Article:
Latin Name: ad ignorantiam
(also known as: appeal to ignorance, appeal to mystery [form of], black swan fallacy [form of], toupee fallacy [form of])
Description: The assumption of a conclusion or fact based primarily on lack of evidence to the contrary. Usually best described by, “absence of evidence is not evidence of absence.”
X is true because you cannot prove that X is false.
X is false because you cannot prove that X is true.
Although we have proven that the moon is not made of spare ribs, we have not proven that its core cannot be filled with them; therefore, the moon’s core is filled with spare ribs.
Explanation: There is an infinity of things we cannot prove — the moon being filled with spare ribs is one of them. Now you might expect that any “reasonable” person would know that the moon can’t be filled with spare ribs, but you would be expecting too much. People make wild claims, and get away with them, simply on the fact that the converse cannot otherwise be proven.
To this very day (at the time of this writing), science has been unable to create life from non-life; therefore, life must be a result of divine intervention.
Explanation: Ignoring the false dilemma, the fact that we have not found a way to create life from non-life is not evidence that there is no way to create life from non-life, nor is it evidence that we will some day be able to; it is just evidence that we do not know how to do it. Confusing ignorance with impossibility (or possibility) is fallacious.
Exception: The assumption of a conclusion or fact deduced from evidence of absence, is not considered a fallacy, but valid reasoning.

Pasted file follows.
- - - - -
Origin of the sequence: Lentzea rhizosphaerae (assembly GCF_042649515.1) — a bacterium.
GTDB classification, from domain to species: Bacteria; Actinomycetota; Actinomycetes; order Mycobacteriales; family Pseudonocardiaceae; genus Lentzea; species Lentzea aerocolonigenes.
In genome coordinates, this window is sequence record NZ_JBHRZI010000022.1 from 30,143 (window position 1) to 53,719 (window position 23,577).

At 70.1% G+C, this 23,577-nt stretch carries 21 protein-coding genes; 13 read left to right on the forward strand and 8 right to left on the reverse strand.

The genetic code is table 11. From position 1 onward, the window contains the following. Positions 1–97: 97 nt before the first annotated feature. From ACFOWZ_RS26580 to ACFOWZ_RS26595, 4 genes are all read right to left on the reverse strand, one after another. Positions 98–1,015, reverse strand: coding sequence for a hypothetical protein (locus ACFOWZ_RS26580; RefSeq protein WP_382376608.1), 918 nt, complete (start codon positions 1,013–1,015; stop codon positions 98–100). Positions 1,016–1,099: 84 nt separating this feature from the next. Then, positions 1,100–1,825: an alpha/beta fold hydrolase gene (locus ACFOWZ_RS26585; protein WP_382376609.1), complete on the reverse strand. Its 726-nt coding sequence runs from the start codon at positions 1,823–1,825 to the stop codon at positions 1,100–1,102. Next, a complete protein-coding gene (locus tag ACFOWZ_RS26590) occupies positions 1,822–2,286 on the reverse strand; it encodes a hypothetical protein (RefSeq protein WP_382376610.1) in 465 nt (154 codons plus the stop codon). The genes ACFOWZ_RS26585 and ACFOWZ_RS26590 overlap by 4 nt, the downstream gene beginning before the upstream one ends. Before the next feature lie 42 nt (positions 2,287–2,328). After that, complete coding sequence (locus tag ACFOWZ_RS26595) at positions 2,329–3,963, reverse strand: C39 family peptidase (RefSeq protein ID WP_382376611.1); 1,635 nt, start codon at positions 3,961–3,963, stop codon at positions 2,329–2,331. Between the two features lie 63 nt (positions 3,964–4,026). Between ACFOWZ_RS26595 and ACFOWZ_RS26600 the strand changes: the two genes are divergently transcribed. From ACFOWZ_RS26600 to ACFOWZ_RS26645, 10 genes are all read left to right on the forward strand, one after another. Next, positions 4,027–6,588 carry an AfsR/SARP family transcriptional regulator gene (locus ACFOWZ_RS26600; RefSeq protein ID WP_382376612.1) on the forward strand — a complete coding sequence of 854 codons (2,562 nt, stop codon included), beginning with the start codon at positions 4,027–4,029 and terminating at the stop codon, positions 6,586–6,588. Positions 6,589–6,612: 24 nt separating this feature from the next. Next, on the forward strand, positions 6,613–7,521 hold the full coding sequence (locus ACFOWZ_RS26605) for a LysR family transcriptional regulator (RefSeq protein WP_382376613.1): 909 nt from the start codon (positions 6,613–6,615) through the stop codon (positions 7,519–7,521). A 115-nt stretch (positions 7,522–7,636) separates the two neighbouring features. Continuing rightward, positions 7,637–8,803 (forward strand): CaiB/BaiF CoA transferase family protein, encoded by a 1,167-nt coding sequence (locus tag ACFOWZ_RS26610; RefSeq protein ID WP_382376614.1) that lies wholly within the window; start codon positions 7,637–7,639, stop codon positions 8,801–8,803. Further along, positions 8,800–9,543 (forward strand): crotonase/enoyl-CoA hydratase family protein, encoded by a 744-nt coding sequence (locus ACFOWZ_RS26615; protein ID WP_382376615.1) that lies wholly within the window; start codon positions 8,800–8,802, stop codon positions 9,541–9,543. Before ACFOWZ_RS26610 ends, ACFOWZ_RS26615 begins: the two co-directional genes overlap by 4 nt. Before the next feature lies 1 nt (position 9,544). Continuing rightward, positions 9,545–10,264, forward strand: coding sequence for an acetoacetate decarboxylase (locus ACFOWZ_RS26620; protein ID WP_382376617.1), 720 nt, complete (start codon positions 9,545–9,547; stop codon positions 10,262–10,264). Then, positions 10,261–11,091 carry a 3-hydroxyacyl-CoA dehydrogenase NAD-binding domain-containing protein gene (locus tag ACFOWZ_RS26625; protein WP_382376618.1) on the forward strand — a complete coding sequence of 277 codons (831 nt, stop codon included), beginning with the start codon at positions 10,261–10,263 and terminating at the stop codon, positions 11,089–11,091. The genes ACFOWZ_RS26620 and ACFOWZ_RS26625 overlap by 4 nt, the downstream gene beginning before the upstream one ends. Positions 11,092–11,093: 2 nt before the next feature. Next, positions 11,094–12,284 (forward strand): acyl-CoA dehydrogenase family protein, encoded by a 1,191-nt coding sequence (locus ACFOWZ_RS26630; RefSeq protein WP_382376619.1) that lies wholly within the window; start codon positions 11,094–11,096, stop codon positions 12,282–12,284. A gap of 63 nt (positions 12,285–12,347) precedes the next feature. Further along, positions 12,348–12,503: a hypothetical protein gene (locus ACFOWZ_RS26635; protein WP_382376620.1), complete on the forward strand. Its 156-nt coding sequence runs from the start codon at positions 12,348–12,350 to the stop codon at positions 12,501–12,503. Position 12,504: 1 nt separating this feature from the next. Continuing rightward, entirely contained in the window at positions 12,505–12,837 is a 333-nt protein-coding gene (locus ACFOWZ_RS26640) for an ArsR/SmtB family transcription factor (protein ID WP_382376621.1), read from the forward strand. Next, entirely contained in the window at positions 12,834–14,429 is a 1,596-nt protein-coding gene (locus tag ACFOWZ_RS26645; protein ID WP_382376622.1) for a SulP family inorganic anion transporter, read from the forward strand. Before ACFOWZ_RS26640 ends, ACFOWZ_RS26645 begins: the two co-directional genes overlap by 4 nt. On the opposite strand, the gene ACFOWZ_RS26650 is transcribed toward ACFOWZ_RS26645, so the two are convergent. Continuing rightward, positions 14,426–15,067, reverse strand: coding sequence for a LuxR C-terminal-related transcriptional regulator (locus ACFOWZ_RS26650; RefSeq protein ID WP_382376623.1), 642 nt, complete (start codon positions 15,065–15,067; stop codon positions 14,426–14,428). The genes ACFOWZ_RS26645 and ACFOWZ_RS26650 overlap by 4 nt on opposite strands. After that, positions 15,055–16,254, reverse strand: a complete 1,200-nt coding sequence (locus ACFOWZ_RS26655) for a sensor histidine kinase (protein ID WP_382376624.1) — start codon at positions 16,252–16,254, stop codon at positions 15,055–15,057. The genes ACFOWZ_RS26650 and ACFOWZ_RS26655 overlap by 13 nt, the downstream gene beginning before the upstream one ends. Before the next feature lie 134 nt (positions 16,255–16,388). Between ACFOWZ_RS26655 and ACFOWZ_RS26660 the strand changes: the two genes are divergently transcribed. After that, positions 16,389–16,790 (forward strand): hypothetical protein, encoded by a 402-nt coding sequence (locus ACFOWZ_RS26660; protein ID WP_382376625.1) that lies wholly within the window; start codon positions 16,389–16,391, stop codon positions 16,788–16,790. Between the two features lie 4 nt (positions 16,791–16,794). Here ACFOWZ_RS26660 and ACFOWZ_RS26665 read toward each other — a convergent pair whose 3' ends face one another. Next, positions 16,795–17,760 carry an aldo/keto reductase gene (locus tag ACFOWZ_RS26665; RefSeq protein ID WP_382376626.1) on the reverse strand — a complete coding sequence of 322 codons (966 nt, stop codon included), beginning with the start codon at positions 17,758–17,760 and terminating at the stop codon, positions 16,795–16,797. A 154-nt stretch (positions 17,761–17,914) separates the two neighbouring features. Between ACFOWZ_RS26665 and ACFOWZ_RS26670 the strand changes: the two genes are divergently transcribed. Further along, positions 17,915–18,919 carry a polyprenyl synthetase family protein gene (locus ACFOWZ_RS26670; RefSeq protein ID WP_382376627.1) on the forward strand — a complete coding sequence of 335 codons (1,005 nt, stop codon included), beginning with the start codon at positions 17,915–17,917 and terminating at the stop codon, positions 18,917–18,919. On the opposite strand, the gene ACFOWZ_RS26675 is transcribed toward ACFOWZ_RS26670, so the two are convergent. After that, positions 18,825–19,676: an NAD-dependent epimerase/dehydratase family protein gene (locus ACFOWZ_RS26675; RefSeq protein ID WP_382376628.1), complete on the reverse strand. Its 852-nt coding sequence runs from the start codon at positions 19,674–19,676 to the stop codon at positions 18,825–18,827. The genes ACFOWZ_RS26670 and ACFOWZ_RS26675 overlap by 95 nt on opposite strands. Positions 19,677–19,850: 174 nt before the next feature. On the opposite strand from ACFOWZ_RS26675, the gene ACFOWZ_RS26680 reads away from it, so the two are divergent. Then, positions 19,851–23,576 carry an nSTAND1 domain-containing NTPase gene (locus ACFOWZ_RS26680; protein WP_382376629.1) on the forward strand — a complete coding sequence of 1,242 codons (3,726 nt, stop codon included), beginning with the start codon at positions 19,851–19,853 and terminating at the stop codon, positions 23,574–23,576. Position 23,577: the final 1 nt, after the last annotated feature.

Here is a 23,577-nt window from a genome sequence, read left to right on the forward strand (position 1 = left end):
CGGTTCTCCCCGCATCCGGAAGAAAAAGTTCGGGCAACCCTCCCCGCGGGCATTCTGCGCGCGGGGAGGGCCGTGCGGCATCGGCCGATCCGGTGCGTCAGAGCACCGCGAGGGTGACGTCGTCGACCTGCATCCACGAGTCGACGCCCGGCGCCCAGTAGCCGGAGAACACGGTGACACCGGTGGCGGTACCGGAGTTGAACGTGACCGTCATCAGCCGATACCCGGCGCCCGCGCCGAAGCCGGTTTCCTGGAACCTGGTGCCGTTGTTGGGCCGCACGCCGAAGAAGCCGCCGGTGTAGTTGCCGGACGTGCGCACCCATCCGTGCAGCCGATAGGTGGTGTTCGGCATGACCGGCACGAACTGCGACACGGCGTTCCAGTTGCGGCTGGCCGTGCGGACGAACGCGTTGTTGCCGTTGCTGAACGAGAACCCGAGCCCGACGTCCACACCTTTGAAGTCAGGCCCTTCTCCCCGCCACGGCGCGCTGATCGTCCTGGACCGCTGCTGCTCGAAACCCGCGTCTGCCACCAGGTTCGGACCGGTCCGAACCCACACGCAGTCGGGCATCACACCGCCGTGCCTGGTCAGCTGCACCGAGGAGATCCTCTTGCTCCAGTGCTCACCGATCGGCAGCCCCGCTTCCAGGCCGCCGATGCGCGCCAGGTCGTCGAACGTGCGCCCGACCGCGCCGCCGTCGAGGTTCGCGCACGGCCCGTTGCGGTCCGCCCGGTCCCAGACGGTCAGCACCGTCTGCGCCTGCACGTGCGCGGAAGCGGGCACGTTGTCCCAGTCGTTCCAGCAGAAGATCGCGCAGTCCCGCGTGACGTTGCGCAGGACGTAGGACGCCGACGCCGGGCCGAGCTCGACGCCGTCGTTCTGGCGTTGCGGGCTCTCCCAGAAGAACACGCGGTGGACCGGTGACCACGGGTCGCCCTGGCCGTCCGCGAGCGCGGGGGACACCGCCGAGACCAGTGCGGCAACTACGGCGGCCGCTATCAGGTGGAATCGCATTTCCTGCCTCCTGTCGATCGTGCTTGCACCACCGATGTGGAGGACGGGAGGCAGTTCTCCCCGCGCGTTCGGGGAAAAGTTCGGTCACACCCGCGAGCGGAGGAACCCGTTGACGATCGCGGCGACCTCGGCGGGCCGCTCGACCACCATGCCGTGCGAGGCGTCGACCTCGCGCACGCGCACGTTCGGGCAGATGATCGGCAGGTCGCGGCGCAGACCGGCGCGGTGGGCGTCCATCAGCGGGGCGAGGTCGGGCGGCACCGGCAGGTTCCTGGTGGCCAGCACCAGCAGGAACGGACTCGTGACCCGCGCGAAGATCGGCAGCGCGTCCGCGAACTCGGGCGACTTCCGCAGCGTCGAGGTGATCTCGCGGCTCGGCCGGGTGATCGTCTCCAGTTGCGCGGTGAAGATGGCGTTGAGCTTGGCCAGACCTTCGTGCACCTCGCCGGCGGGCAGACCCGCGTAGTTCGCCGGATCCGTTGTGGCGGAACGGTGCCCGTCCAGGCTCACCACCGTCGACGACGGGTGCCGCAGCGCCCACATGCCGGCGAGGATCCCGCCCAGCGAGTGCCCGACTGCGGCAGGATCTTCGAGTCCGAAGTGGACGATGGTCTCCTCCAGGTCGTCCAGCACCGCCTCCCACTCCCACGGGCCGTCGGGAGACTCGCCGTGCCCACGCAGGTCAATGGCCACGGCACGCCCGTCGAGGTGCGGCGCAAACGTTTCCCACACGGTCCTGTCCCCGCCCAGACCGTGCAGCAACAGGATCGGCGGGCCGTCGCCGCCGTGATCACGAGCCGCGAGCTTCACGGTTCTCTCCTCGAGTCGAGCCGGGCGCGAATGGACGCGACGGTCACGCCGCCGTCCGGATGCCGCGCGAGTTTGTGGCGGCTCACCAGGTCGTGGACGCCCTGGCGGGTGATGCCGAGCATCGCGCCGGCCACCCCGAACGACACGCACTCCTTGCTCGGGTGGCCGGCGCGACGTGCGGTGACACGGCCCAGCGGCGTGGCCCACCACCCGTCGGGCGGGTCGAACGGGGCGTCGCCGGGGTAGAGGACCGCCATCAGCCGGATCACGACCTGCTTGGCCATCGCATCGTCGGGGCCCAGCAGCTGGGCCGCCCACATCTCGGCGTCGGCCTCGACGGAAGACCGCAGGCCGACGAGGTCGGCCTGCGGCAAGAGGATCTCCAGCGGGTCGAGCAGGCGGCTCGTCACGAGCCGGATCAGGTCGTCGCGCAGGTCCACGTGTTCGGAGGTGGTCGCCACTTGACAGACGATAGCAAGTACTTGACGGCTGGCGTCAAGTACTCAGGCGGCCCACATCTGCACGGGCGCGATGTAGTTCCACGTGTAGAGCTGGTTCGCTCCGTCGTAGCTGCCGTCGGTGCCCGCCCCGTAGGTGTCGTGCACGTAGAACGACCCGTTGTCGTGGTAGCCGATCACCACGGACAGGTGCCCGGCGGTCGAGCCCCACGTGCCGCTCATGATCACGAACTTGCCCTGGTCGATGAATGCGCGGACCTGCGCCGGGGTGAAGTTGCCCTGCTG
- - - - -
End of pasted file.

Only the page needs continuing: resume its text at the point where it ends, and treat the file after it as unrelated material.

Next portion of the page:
Jimbo: Dude, did you spit your gum out in my drink?
Dick: No comment.
Jimbo: (after carefully pouring his drink down the sink looking for gum but finding none…) Jackass!
What Now: Look at all your existing major beliefs and see if they are based more on the lack of evidence than evidence. You might be surprised as to how many actually are.
Variations: The Black Swan Fallacy is committed when one claims, based on past experience, contradictory evidence or claims must be rejected. It is treating the heuristic of induction like an algorithm. The name comes from the claim that “all swans are white” because nobody has ever seen a black swan before… until they did. The reasonable position to hold, assuming you existed in a pre-black-swan world, would be that “all swans that we currently know of are white.” Leave room for discovery unless it has been demonstrated that the contradictory evidence, or claims cannot possibly exist or such claims would be impossible. For example, claiming “all triangles have three sides” is both accurate and reasonable.
The Toupee Fallacy is a cleverly-named variation of the appeal to ignorance where the absence of evidence is the result of the claim made being false. Consider the argument, “all toupées look fake; I’ve never seen one that I couldn’t tell was fake.” The reason the person has never seen one they couldn’t tell was fake is because when they did see one they couldn’t tell was fake, they couldn’t tell was fake. The same goes for penile enlargements and boob jobs.
The Appeal to Mystery is a specific claim stating that the reason we cannot prove something is because “it is a mystery.” Rather than question if the claim is true, we accept that it is true and forego any more investigation by writing it off as a mystery. Why is it that I smell just fine after working out, but everyone else thinks I stink? It’s a mystery!
Walton, D. (2010). Arguments from Ignorance. Penn State Press.